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Dysphagia in Parkinson's disease: Pharyngeal manometry and fiberoptic endoscopic evaluation

Published:March 31, 2022DOI:https://doi.org/10.1016/j.anl.2022.03.016

      Abstract

      Objective

      Dysphagia is a common symptom in Parkinson's disease (PD) and it represents a negative prognostic factor because of its complications. This study is to evaluate pharyngeal dysphagia for boluses of various consistencies with Fiberoptic Endoscopic Evaluation of Swallowing (FEES) and Pharyngeal High-Resolution Manometry (PHRM) in a group of PD patients, making a comparison between the information provided by the two exams.

      Methods

      Group of 20 patients affected by PD was selected and initially subjected to a qualitative evaluation of the swallowing performing FEES. Subsequently, they were evaluated by PHRM to identify quantitative measures associated with pressures expressed by pharyngeal organs during swallowing. Values obtained in the study group were compared with those recorded in a group of 20 healthy subjects.

      Results

      Study showed that Pmax (the maximum pressure elicited by the single pharyngeal muscle structures involved in swallowing) was significantly lower than the control group (p<0.05) for all the boluses and consistency tested, in particular for the Tongue base and the Cricopharyngeal muscle. Pmean pre-swallowing pressure (represents the mean value of a contraction in which basal and maximal pressure where normally calculated) was significantly higher compared to normal subjects for the Tongue base and the Cricopharyngeal muscle (p<0.05). Mean intra-swallowing pressure was higher for the Velopharynx and the Cricopharyngeal muscle, but lower for the tongue base. Pmax and Pmean at PHRM were altered independently to the degree of dysphagia detected at FEES, and they did not correlate either with the location of the residue or with the type of bolus. Images displayed at the FEES, found the corresponding biomechanical explanations in the PHRM, which also allowed us to quantify the extent of the dysfunction, through the calculation of the pressures generated in the various structures studied.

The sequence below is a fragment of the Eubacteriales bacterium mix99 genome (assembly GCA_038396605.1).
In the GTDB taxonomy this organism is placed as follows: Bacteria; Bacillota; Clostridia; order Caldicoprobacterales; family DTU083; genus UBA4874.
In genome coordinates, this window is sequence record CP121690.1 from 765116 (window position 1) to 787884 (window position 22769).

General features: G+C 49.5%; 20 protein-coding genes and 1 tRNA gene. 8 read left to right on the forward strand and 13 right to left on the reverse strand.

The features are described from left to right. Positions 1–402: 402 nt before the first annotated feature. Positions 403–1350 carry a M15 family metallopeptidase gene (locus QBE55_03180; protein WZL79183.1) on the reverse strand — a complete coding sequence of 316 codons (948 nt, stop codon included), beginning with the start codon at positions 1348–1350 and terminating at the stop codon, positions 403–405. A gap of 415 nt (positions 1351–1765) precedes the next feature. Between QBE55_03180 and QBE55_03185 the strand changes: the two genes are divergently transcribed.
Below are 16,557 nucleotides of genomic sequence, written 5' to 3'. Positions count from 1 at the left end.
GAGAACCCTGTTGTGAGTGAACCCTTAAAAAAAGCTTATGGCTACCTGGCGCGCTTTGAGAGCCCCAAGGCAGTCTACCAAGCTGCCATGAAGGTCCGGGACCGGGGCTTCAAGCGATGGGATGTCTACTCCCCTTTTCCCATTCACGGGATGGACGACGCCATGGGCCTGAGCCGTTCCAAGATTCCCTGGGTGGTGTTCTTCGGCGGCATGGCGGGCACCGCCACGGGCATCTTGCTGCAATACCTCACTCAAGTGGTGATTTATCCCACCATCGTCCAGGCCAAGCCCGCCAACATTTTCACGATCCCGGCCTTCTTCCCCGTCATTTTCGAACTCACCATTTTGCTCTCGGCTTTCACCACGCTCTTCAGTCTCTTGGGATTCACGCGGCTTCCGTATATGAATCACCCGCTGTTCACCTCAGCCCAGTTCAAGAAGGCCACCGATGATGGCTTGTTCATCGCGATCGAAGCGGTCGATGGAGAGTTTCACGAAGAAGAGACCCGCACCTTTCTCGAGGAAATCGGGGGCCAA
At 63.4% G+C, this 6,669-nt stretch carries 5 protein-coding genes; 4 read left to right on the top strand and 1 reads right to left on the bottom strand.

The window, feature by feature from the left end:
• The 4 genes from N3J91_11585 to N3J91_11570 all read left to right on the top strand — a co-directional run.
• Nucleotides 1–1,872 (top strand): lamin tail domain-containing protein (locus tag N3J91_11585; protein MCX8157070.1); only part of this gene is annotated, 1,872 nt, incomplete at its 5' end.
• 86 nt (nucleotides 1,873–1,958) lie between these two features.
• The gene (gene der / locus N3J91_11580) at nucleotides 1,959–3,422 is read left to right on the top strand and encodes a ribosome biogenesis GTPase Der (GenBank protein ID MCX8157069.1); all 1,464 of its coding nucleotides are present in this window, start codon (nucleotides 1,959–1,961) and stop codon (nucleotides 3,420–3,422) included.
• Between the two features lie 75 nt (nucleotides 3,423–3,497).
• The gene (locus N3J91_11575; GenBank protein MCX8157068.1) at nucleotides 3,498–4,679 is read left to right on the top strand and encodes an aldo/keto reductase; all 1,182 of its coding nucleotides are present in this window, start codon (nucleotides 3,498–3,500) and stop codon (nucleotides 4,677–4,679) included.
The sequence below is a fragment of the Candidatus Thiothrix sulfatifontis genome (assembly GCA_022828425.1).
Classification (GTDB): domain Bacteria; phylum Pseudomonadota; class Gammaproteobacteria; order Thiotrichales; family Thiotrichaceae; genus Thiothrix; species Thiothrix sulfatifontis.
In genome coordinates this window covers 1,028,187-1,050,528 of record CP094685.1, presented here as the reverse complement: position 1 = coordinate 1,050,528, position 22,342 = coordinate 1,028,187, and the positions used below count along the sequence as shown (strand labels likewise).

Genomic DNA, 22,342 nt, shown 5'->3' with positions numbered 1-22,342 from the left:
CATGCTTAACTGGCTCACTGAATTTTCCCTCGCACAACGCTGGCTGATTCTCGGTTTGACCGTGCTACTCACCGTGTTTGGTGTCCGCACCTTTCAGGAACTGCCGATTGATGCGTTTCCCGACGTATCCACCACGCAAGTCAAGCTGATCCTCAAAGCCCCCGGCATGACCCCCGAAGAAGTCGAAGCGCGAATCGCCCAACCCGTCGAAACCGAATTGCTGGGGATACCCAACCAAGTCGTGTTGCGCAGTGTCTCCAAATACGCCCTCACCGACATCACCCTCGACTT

Conclusion

      PHRM is particularly useful in the early detection of dysphagia, when FEES may still show no evidence of abnormal swallowing.

      Keywords

      Abbreviations:

      PD (Parkinson's Disease), FEES (Fiberoptic Endoscopic Evaluation Swallowing), HRM (High -Resolution Manometry), IDDSI (International Dysphagia Diet Standardisation Initiative), UES (Upper Esophageal Sphincter), VFSS (Videofluoroscopic Swallowing Study)
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